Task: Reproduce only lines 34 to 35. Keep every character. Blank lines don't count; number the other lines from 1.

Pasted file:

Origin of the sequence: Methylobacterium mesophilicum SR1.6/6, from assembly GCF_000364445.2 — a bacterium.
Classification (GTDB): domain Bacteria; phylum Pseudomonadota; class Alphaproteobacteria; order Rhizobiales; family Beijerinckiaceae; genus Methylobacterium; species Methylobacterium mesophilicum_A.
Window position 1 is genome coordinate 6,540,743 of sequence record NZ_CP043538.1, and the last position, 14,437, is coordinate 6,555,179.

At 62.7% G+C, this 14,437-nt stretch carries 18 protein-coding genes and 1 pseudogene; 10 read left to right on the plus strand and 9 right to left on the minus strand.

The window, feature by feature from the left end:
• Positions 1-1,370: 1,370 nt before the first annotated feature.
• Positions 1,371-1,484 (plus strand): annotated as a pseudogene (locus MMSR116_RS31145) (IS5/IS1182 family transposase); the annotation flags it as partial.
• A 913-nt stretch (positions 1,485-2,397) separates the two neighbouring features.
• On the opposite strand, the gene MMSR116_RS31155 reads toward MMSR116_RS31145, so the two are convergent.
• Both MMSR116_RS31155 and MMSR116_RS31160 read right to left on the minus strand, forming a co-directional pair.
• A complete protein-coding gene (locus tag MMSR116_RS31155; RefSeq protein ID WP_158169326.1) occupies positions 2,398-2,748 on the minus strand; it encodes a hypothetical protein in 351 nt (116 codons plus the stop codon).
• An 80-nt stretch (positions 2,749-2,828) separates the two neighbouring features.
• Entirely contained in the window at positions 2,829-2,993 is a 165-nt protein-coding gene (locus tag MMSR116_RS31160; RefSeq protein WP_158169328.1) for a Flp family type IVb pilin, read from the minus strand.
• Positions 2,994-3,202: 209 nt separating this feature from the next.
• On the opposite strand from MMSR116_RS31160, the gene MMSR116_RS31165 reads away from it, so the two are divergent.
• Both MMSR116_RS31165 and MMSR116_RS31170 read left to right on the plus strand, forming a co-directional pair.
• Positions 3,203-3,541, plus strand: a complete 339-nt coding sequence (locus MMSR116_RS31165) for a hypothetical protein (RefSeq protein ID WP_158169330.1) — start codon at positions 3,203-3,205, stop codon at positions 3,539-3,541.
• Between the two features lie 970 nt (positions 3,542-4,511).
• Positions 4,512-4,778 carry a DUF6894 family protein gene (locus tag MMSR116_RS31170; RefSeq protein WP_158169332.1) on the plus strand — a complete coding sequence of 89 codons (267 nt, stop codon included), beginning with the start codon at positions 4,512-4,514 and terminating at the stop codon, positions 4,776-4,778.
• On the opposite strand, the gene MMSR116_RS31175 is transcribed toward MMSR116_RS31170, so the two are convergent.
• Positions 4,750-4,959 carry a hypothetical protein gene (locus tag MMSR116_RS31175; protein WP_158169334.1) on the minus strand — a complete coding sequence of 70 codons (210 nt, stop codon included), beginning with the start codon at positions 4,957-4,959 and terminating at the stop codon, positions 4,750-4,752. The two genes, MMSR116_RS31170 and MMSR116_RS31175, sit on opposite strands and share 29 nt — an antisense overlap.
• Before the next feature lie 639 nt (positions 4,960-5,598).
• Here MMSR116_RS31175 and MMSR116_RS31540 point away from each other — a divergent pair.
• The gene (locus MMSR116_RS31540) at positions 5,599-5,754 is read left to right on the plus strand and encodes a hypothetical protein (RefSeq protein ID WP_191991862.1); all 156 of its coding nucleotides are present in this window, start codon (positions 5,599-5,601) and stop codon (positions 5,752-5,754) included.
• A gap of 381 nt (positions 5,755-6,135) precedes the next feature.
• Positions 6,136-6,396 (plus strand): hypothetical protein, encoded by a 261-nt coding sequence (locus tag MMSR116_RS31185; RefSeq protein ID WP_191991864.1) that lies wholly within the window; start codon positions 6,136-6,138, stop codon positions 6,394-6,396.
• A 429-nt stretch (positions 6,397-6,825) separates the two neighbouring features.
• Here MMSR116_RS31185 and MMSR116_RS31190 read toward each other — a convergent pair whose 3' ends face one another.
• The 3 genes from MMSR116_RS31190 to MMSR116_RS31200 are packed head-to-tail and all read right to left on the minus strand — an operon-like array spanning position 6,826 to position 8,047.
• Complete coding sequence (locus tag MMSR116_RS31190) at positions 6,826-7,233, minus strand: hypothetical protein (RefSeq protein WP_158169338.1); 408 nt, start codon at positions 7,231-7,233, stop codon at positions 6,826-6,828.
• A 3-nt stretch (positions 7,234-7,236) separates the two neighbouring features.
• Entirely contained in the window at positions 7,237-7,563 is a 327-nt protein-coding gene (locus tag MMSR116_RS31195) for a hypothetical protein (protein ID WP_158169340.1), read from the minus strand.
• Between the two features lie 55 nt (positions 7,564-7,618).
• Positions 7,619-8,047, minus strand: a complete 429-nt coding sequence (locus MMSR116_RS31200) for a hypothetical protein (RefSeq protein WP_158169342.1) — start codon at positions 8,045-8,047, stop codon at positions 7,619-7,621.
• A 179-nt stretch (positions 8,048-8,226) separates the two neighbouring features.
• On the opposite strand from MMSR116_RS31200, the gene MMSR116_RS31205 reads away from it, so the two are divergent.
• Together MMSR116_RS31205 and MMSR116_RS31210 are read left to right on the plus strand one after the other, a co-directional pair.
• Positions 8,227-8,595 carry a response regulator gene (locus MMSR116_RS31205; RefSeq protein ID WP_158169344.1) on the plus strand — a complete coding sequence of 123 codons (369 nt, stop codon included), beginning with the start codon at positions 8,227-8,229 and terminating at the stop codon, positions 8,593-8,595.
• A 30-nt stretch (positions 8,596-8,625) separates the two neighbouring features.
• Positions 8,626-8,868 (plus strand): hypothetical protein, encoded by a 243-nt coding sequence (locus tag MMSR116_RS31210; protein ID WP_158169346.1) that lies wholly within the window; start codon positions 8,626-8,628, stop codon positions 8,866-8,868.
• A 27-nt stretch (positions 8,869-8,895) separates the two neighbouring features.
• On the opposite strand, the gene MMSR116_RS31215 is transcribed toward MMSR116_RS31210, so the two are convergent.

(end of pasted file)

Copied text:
• Positions 7,619-8,047, minus strand: a complete 429-nt coding sequence (locus MMSR116_RS31200) for a hypothetical protein (RefSeq protein WP_158169342.1) — start codon at positions 8,045-8,047, stop codon at positions 7,619-7,621.
• A 179-nt stretch (positions 8,048-8,226) separates the two neighbouring features.